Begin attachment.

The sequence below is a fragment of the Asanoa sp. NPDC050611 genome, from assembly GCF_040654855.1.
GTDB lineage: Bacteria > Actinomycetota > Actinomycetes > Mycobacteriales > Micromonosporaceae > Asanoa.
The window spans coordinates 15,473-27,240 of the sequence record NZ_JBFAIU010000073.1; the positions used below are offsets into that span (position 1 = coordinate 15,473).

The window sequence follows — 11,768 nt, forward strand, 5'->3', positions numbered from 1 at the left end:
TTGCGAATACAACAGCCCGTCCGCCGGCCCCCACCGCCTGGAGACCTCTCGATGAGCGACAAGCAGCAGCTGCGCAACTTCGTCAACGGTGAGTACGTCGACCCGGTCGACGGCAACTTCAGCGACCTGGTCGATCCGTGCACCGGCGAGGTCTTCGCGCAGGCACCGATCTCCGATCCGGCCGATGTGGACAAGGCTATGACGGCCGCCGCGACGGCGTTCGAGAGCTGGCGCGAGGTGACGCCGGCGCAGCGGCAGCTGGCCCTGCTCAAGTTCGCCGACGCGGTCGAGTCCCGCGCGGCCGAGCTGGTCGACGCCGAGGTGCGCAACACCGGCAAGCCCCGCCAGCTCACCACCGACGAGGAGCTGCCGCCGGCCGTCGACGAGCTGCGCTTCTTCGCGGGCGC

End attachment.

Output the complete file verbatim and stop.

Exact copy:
The sequence below is a fragment of the Asanoa sp. NPDC050611 genome, from assembly GCF_040654855.1.
GTDB lineage: Bacteria > Actinomycetota > Actinomycetes > Mycobacteriales > Micromonosporaceae > Asanoa.
The window spans coordinates 15,473-27,240 of the sequence record NZ_JBFAIU010000073.1; the positions used below are offsets into that span (position 1 = coordinate 15,473).

The window sequence follows — 11,768 nt, forward strand, 5'->3', positions numbered from 1 at the left end:
TTGCGAATACAACAGCCCGTCCGCCGGCCCCCACCGCCTGGAGACCTCTCGATGAGCGACAAGCAGCAGCTGCGCAACTTCGTCAACGGTGAGTACGTCGACCCGGTCGACGGCAACTTCAGCGACCTGGTCGATCCGTGCACCGGCGAGGTCTTCGCGCAGGCACCGATCTCCGATCCGGCCGATGTGGACAAGGCTATGACGGCCGCCGCGACGGCGTTCGAGAGCTGGCGCGAGGTGACGCCGGCGCAGCGGCAGCTGGCCCTGCTCAAGTTCGCCGACGCGGTCGAGTCCCGCGCGGCCGAGCTGGTCGACGCCGAGGTGCGCAACACCGGCAAGCCCCGCCAGCTCACCACCGACGAGGAGCTGCCGCCGGCCGTCGACGAGCTGCGCTTCTTCGCGGGCGC